Theater Review by Mary Crylen
3 out of 4 stars
South Africa, Northern Ireland, Rawanda, Bosnia and Zimbabwe. Five devastating conflicts, thirty years, one room and one burning question: can reconciliation be found when the reluctant truth is finally spoken? Twenty-two actors bring Debbie Tucker Green’s sixty-minute unblinking exploration of loss to life. Stories from across the world weave together in a search for justice, as victims and perpetrators alike struggle for meaning in the aftermath of crime. truth and reconciliation delves deep into a shared collective unconscious through fairly recent historical events.
Yu Shibagaki magnifies tensions built over years of conflict in one barren room containing only chairs and benches lining the walls. All twenty-two actors continuously onstage observing from the sidelines the interactions and conversations happening in each country. This single run down old school room suggestively placed in Africa paints a haunting timeline that encompasses strife in a state of limbo. Peeling powers and crude drawings litter the walls with slogans of anger and war cries. White painted locations and dates graffiti on pillars light up and pair with each piece of conversation happening around the central 4 chairs. A beautiful interaction of set and light. The lighting design by Jared Gooding, who hold credits such as Lookingglass Alice (associate designer, Lookingglass) and The Wiz Live (light assistant, NBC), also includes high slatted windows of the far wall streaming in “outside” light and varies the times of day. This added an additional resonates to each story and the context of every tragic situation. Hats off to Gabrielle Randle and her dramaturgy for this production! The close attention to assisting in costume design, by Noel Huntzinger, not only identifying by era, but style based on where we are in the world was subtle and very effective. Clear distinctions are made in the simple clothing choices that often go unnoticed in one-act productions that are so heavily based on dialogue.
The profound effect these encounters have had on women over the years is a stark highlight of these violent events. The palpable female point of view in each scenario illustrates frustration, blame, and pain. Mothers, wives, sisters, daughters, friends and strangers bring these events across the shores close to the heart. What is the woman’s role in all this tragedy? The victim? The cause? The tactical use of repeated questions relentlessly abrasive ends without conclusion. What did he say? Mama, will you sit? Will I be the first to talk? Did anyone applaud? Did you get your spine from him, love? Ann James, Northern Irish Woman, gives a spine chilling performance as two mothers meet about their sons. No hesitation in the blood-boiling pain a mother feels when her child is a part of violence. Will you sit down or stay standing? The place full of people strung together by the thread of conflict. People on trial for the external events thrust upon their lives. The trials are constant and unforgiving. Roles are distinct through well thought-out blocking. A constant rotation of individuals flow fluidly and meld together in the shadowy sidelines while the center is deemed a boxing ring of emotions. Netta Walker (South African Sister) astounds with opening the play with staring at the audience center stage. A commanding gaze filled with fire. Walker unabashedly confronts her story in history with a compelling raw innocence. A full circle of pain and no resolution. These stories of suffering and hate are interwoven in history of man. The violence repeating over the years – a vicious circle. Hailing the communal experience, artistic director Jonathan L. Green highlights empathy and questions this cycle of pain into one room. With a wide repertoire and long standing position as artistic director of Sideshow Theatre since its inception in 2007, Green forces the audience to reevaluate conflict and leave the theater contemplating the current state of affairs the world is in and our part in it. Will we sit down or stay standing?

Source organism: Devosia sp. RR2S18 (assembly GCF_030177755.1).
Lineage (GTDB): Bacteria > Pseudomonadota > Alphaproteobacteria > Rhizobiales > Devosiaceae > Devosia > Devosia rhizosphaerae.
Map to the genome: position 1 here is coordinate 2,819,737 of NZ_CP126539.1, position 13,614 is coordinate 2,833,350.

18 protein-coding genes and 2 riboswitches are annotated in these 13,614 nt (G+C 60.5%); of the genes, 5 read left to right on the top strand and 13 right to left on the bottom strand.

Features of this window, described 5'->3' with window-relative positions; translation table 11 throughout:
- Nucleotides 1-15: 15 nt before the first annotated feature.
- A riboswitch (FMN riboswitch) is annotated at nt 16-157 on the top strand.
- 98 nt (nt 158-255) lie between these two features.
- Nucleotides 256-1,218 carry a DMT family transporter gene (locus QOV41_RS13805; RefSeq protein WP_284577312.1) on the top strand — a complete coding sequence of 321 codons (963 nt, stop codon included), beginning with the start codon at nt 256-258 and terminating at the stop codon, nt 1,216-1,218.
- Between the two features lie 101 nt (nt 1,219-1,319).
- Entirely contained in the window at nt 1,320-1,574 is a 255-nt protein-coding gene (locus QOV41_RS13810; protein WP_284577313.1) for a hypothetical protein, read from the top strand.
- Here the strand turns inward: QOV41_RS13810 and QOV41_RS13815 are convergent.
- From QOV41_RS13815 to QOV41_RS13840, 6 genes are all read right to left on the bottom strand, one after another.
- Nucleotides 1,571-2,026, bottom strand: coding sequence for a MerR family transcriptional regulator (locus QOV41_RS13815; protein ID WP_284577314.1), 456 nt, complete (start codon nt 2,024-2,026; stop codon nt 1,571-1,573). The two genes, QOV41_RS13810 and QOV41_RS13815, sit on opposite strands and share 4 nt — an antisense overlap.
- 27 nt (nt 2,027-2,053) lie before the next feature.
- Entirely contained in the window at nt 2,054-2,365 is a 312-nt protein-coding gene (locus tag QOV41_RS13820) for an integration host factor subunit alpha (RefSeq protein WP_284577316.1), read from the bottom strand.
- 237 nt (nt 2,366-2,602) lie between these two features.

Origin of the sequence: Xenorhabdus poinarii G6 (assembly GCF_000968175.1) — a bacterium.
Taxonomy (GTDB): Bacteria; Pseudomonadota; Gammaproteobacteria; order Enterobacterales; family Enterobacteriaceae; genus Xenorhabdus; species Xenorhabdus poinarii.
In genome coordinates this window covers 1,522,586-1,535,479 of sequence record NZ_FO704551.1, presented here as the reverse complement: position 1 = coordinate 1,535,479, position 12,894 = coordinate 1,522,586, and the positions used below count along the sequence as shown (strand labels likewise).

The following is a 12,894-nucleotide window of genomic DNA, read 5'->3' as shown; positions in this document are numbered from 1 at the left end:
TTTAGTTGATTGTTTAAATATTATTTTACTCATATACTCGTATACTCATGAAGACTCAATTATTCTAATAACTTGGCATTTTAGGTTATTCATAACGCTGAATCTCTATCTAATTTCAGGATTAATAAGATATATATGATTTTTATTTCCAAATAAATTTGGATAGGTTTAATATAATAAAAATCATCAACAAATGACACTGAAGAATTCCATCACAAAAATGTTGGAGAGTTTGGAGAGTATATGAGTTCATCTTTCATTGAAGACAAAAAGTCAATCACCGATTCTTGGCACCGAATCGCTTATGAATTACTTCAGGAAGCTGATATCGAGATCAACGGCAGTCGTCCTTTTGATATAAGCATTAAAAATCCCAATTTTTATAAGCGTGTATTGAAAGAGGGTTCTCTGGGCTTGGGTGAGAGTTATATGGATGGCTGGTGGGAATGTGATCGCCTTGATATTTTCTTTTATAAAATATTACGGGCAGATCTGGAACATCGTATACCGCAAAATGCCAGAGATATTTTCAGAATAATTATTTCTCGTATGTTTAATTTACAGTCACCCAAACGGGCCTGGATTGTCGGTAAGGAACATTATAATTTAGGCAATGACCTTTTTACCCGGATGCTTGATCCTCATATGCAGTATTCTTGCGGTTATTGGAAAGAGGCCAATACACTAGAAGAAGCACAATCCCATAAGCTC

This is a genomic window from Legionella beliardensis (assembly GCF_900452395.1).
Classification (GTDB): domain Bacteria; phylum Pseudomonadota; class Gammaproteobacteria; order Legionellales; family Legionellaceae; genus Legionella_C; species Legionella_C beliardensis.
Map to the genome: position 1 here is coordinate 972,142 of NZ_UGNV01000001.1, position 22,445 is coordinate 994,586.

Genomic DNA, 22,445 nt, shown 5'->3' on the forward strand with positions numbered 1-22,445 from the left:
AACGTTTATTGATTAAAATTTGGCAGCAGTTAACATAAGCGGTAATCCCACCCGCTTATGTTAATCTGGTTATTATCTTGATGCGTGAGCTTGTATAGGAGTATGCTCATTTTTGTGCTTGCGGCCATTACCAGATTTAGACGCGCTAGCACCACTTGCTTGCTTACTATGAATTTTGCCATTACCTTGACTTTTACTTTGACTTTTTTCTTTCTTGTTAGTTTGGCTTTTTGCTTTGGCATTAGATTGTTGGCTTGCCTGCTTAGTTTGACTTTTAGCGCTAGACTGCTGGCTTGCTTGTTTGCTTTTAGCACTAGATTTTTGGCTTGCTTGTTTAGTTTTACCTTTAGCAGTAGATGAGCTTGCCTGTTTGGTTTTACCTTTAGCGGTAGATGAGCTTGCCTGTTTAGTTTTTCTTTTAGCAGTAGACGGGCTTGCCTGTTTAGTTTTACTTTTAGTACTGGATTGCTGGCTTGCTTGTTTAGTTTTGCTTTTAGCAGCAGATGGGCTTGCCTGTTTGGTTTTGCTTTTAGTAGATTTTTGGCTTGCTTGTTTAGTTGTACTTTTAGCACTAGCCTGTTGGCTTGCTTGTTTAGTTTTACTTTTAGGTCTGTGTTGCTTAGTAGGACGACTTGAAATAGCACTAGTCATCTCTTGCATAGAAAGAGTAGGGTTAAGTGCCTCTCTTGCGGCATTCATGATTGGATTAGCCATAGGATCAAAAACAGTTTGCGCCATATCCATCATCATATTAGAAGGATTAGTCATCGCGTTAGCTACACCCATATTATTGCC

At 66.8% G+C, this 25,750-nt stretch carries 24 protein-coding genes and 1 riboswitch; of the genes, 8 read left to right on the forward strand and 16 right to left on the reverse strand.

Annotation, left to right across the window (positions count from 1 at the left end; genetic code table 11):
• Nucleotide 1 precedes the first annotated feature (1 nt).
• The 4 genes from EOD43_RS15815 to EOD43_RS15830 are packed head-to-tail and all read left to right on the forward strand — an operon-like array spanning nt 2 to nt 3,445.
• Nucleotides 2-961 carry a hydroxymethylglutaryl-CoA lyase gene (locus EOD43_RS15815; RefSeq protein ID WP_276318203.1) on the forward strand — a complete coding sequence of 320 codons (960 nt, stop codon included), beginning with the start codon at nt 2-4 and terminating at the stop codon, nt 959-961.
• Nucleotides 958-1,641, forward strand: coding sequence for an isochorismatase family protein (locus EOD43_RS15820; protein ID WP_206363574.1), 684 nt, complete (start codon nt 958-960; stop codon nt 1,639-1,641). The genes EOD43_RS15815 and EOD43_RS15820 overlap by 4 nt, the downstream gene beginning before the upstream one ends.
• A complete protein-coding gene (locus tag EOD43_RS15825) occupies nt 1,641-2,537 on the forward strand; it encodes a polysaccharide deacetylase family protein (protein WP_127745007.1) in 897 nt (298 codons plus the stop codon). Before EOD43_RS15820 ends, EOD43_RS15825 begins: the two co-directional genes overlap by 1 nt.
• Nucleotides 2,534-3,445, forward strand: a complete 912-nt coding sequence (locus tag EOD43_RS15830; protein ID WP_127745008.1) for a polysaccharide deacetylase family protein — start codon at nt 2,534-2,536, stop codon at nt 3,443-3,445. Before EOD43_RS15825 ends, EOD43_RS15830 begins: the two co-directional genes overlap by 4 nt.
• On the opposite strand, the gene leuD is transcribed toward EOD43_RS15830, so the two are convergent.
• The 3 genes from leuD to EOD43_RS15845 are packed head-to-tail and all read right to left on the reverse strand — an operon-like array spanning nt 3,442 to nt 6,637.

truth and reconciliation will be playing at Victory Gardens Theater now through Sunday, April 16th, 2017. Tickets are available at victorygardens.org, by calling 773/871-3000 or in person at the Victory Gardens Box Office at 2433 N. Lincoln Ave. To learn more about Sideshow Theatre Company, please visit sideshowtheatre.org.
Mary Crylen is a photographer and writer based in Chicago. She is an alum of Southern Illinois University of Carbondale with dual degrees in English and Photography. She possesses a sincere passion for the arts and believes zeal shows through work. Follow her on Twitter!